GPS Origins provided a kit for me to try their product. All thoughts are my own.
Have you given any thought to learning about your personal family history? I know I have. My story might be unusual, but maybe yours is, too.
I’ll start with my mother’s side of the family because I know so much. My mother met a distant cousin at a reunion, and he was writing a book about our ancestry. He was elderly at the time, and as my mother had an interest in her genealogy, she partnered in completing the book, continuing the research along with her brother’s help. The book, Cheseldine and Gerard Families of Maryland, was published in 1999, right after my youngest daughter was born, so both of my children are in the book. It begins in England in 1327, continues through 1640 when the first of my ancestors were born in America, and again continues through the Cheseldine/Gerard marriage and my immediate family history. My point is that I know quite a bit about my mother’s side.
My father was married before he met my mother and had three children. Three half-siblings I have never met. I met my father’s mother when I was young, though I never learned her maiden name. My father’s sir name was Renner. Growing up, I was told my grandfather, on my father’s side, was American Indian. From what I know now, it’s pretty common to hear that in the US. I know many people who grew up thinking they were American Indian. I was, specifically, Mohawk Indian. I did an Indian dance in second grade for show and tell. There was no internet back then, so only God knows how in the world I discovered that dance. I don’t remember my father showing me, but it was a long time ago, so perhaps I’ve forgotten.
Because I know so many of you want to see me in a bathing suit, here ya’ go. This is me with my father. I’m guessing I was about 3.
And the same pose with Mom.
As I grew older, I had questions about my father’s side of the family. His mother was pale with flaming red hair, and I assumed she was Irish. The only link I had to my father’s side was an old photo of my grandfather. His name was Victor Renner. That is about as German as you can get. When I asked my father, he said something about slavery. In all my history classes, I never learned a thing about the Germans taking American Indians as slaves.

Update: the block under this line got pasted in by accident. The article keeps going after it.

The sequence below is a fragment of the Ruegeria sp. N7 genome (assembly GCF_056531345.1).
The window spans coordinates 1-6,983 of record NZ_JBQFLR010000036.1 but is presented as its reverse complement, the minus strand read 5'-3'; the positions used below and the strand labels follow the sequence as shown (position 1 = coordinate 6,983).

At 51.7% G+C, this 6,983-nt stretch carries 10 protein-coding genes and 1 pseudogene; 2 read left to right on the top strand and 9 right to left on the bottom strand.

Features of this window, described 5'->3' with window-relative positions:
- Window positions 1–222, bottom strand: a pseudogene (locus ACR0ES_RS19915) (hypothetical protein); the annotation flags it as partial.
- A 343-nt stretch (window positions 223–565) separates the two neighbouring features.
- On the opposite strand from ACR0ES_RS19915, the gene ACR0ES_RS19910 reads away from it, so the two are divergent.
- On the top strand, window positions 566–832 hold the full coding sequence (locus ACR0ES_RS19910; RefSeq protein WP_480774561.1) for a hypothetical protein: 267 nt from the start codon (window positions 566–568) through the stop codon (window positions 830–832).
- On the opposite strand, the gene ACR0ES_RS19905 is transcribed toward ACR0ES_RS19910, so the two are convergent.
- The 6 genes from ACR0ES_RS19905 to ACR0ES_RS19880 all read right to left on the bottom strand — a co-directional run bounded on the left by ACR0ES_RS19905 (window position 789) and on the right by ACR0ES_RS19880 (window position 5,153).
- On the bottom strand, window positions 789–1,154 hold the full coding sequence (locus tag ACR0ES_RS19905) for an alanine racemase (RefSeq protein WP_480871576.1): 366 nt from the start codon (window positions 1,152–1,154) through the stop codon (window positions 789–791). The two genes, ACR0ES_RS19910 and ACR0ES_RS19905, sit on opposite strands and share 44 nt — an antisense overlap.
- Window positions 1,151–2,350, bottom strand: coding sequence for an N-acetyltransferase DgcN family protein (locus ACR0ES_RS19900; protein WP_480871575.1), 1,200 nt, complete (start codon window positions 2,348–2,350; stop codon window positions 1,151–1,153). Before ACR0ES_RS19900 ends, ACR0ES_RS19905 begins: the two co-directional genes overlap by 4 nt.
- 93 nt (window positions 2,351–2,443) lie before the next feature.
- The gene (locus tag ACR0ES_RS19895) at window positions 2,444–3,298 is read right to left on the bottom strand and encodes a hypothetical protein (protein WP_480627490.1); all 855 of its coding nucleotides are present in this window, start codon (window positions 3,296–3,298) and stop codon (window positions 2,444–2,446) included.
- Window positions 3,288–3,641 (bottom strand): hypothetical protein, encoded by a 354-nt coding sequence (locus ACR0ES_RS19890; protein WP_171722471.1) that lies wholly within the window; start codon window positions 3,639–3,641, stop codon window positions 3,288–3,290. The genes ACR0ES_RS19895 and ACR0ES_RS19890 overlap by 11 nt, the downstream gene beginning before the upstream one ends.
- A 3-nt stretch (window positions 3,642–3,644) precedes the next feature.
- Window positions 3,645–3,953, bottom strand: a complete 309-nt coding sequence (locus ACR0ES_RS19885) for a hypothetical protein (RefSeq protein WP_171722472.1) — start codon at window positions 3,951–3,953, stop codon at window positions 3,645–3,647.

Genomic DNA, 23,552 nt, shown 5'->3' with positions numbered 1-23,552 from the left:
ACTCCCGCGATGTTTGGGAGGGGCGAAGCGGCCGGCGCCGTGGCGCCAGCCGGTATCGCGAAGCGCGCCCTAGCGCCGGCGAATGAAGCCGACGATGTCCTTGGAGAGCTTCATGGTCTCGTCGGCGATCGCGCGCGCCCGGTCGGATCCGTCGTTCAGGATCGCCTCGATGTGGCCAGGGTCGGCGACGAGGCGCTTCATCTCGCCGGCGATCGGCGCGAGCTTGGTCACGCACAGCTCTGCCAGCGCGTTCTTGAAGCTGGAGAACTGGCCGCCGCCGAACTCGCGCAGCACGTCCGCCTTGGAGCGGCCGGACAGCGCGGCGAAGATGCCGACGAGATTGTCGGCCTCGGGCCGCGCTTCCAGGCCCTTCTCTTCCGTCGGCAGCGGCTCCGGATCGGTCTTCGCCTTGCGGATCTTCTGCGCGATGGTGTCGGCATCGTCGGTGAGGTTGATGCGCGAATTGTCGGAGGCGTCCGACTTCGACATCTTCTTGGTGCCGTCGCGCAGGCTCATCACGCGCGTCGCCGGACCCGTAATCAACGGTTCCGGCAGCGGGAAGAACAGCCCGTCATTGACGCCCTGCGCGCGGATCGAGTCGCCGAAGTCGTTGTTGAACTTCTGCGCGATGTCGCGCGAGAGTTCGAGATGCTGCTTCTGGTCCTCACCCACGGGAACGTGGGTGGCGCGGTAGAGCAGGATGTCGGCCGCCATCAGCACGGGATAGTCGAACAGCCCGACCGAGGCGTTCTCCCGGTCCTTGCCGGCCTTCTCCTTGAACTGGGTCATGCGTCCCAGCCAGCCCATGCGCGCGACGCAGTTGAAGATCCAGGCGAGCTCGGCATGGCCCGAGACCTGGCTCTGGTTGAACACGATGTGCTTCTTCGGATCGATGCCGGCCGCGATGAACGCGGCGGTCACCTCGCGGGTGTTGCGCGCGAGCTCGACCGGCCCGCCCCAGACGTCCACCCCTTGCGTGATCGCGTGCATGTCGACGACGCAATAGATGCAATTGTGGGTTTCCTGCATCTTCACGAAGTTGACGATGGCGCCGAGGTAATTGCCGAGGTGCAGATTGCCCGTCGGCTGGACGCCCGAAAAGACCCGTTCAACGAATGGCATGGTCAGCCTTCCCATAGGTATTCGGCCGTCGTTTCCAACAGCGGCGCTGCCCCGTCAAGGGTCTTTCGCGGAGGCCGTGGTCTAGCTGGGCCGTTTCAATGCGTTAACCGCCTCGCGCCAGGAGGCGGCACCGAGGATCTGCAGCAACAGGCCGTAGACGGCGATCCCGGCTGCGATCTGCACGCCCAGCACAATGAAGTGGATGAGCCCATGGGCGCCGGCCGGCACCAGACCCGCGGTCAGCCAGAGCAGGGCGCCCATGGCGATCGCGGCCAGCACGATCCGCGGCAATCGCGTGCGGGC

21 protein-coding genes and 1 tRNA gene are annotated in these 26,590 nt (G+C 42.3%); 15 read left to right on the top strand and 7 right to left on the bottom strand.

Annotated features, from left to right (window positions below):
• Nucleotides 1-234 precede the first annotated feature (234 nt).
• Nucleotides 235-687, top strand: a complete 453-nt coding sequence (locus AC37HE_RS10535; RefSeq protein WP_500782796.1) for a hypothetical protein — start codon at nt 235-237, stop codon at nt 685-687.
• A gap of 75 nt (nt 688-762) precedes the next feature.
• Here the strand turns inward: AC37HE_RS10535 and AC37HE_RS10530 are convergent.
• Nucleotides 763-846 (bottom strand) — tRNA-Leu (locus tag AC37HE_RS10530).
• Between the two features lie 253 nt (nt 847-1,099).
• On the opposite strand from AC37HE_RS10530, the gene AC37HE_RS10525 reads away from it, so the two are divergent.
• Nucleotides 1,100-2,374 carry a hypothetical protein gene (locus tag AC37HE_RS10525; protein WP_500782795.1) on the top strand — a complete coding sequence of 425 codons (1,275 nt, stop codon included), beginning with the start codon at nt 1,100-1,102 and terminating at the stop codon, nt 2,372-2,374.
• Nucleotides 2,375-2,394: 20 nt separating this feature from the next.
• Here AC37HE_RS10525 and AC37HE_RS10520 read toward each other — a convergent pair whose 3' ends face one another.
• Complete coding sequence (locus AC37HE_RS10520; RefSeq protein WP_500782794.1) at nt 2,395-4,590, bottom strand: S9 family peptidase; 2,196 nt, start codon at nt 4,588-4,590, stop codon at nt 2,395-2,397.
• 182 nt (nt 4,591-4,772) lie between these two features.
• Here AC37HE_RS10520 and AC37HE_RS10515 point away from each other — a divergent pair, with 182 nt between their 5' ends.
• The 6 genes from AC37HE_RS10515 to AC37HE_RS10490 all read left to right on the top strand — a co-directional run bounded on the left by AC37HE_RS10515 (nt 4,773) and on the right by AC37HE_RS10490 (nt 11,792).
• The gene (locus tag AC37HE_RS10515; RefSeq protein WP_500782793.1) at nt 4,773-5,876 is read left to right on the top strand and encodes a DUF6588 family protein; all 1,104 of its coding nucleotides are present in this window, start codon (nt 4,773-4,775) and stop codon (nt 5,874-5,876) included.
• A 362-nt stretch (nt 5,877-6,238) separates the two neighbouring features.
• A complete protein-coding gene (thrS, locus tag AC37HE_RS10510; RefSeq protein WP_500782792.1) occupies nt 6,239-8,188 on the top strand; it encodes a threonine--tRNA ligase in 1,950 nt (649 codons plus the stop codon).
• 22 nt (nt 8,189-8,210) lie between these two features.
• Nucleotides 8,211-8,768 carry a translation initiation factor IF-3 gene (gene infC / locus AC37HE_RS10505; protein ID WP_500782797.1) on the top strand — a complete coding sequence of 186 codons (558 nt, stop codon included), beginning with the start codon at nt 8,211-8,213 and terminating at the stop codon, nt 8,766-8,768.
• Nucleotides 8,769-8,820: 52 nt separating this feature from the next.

It would not be until I was in my 30’s and my father passed away that I would be in touch with my half-sister and learn that, ‘No, we are not Mohawk Indian. We are Puyallup Indian, from Washington state.’ It was strange to go through thirty years of life and to find out you are not what you thought. But, I always knew I was American Indian, and now it was confirmed. That is until another of my half-siblings got in touch and told me she had done a DNA test. No Indian at all. At least, no American Indian. What? It was time to do some research on my own.
Pinpointing Your Personal Family History
I finally got my own DNA testing done through GPS Origins™. This was so much easier than I expected. I went online to their site and read through the information, which got me even more excited to learn about my ancestry. I set up an account and waited for the kit to arrive.
How it Works
My DNA Collection Kit was delivered pretty quickly.
I simply used the four (4) buccal (cheek) swabs provided to swab the inside of my mouth.
The instructions walk you through.
It literally took minutes to get the samples and place them in the provided DNA Sample envelope.
I sealed the bar-coded envelope and sent it off.
The waiting was the hardest. I was really excited to learn about my family origins!
As you can see from the Migration Routes below, there is an A route and a B route. Because I know my mother’s family was in England, I know the A route is my father’s side. From this information, I can see my mother’s side originated in Romania prior to 224 AD, and my father’s side originated in Greece prior to 696 AD. A little information is provided about what was going on in the world during those times and knowing what I now know, I can research it further. And the German that I have always wondered about? There’s the confirmation.
I can also see my top three gene pools, and click each on to see its unique map.
I can also click on All Gene Pools to see everything, with 12 results all the way down to 0.1% Southern Ethiopia. I had no idea, and I’m excited about giving the information to my mom and uncle and seeing what more we can learn.
If you’re thinking about researching your family history, the GPS Origins DNA test is a great way to begin. Everything I learn from this point on will have to match up with this information, or I know I’m not on the right track. That’s really important, because it’s like a scavenger hunt, and it you’re off just a bit, it can take you on a long rabbit trail that leads to the wrong answers.
What Makes GPS Origins Different?
If you’re wondering what makes the GPS Origins DNA test different:
- Other ancestry DNA tests provide a limited ethnic composition at a regional or country level. For example, they might indicate 33% East Asian, 40% sub-Saharan African and 27% European.
- GPS Origins™ goes beyond these broad ethnic classifications to identify your ancestral origins to a precise geographic location using an unprecedented number of gene pools and reference populations.
- The GPS Origins™ test is an Autosomal DNA test, also known as a SNP (pronounced ‘snip’) test. It extracts markers from your Y-Chromosome DNA, X-Chromosome DNA and Mitochondrial DNA.
Ready to find out more about where you’re really from? Visit GPS Origins and order your kit. It comes with everything you need to get started and you’ll have your results in about four weeks. Why not take the steps in this new year to see where your family origins began? I’d love to hear about your experience. Share in the comments!